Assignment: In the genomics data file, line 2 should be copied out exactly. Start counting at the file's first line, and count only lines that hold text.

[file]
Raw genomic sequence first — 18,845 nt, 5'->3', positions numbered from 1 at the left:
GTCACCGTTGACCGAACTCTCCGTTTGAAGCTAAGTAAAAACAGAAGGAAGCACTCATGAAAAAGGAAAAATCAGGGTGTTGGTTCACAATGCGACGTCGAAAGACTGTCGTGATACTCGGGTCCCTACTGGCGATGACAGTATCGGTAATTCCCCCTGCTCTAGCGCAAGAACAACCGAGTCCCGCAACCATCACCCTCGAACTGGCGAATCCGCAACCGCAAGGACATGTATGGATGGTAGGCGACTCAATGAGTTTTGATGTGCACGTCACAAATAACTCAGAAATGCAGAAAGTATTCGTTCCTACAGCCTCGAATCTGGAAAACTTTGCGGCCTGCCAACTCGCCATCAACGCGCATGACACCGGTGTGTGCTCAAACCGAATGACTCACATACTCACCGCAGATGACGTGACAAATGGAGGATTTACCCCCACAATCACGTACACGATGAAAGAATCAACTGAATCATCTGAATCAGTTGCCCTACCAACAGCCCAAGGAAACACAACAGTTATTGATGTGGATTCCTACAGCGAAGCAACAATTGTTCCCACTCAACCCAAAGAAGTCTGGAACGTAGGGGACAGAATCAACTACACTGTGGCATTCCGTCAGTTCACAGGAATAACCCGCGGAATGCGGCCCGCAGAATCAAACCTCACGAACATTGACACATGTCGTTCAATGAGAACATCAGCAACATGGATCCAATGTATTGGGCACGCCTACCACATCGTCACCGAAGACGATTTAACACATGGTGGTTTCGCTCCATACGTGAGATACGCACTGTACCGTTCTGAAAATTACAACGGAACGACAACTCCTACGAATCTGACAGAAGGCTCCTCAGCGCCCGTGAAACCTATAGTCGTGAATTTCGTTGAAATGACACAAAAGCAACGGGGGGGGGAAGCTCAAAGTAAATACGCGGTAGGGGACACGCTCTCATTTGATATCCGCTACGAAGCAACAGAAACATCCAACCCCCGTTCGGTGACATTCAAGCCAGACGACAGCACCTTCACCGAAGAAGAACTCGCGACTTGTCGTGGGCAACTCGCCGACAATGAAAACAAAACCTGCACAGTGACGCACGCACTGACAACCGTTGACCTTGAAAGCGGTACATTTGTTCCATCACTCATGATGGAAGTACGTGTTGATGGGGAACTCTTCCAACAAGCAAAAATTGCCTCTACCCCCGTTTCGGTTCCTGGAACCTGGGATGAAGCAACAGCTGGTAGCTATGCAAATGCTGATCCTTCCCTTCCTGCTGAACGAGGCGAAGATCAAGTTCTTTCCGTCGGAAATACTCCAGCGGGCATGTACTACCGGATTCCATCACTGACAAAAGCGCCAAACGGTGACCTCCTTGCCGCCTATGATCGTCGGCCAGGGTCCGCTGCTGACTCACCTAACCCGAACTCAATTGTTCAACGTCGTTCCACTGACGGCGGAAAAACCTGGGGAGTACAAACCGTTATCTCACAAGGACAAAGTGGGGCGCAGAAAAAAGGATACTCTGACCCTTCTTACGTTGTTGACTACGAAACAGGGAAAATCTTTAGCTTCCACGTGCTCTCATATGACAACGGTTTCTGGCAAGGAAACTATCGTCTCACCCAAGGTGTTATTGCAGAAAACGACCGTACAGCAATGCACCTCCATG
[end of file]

GTCACCGTTGACCGAACTCTCCGTTTGAAGCTAAGTAAAAACAGAAGGAAGCACTCATGAAAAAGGAAAAATCAGGGTGTTGGTTCACAATGCGACGTCGAAAGACTGTCGTGATACTCGGGTCCCTACTGGCGATGACAGTATCGGTAATTCCCCCTGCTCTAGCGCAAGAACAACCGAGTCCCGCAACCATCACCCTCGAACTGGCGAATCCGCAACCGCAAGGACATGTATGGATGGTAGGCGACTCAATGAGTTTTGATGTGCACGTCACAAATAACTCAGAAATGCAGAAAGTATTCGTTCCTACAGCCTCGAATCTGGAAAACTTTGCGGCCTGCCAACTCGCCATCAACGCGCATGACACCGGTGTGTGCTCAAACCGAATGACTCACATACTCACCGCAGATGACGTGACAAATGGAGGATTTACCCCCACAATCACGTACACGATGAAAGAATCAACTGAATCATCTGAATCAGTTGCCCTACCAACAGCCCAAGGAAACACAACAGTTATTGATGTGGATTCCTACAGCGAAGCAACAATTGTTCCCACTCAACCCAAAGAAGTCTGGAACGTAGGGGACAGAATCAACTACACTGTGGCATTCCGTCAGTTCACAGGAATAACCCGCGGAATGCGGCCCGCAGAATCAAACCTCACGAACATTGACACATGTCGTTCAATGAGAACATCAGCAACATGGATCCAATGTATTGGGCACGCCTACCACATCGTCACCGAAGACGATTTAACACATGGTGGTTTCGCTCCATACGTGAGATACGCACTGTACCGTTCTGAAAATTACAACGGAACGACAACTCCTACGAATCTGACAGAAGGCTCCTCAGCGCCCGTGAAACCTATAGTCGTGAATTTCGTTGAAATGACACAAAAGCAACGGGGGGGGGAAGCTCAAAGTAAATACGCGGTAGGGGACACGCTCTCATTTGATATCCGCTACGAAGCAACAGAAACATCCAACCCCCGTTCGGTGACATTCAAGCCAGACGACAGCACCTTCACCGAAGAAGAACTCGCGACTTGTCGTGGGCAACTCGCCGACAATGAAAACAAAACCTGCACAGTGACGCACGCACTGACAACCGTTGACCTTGAAAGCGGTACATTTGTTCCATCACTCATGATGGAAGTACGTGTTGATGGGGAACTCTTCCAACAAGCAAAAATTGCCTCTACCCCCGTTTCGGTTCCTGGAACCTGGGATGAAGCAACAGCTGGTAGCTATGCAAATGCTGATCCTTCCCTTCCTGCTGAACGAGGCGAAGATCAAGTTCTTTCCGTCGGAAATACTCCAGCGGGCATGTACTACCGGATTCCATCACTGACAAAAGCGCCAAACGGTGACCTCCTTGCCGCCTATGATCGTCGGCCAGGGTCCGCTGCTGACTCACCTAACCCGAACTCAATTGTTCAACGTCGTTCCACTGACGGCGGAAAAACCTGGGGAGTACAAACCGTTATCTCACAAGGACAAAGTGGGGCGCAGAAAAAAGGATACTCTGACCCTTCTTACGTTGTTGACTACGAAACAGGGAAAATCTTTAGCTTCCACGTGCTCTCATATGACAACGGTTTCTGGCAAGGAAACTATCGTCTCACCCAAGGTGTTATTGCAGAAAACGACCGTACAGCAATGCACCTCCATG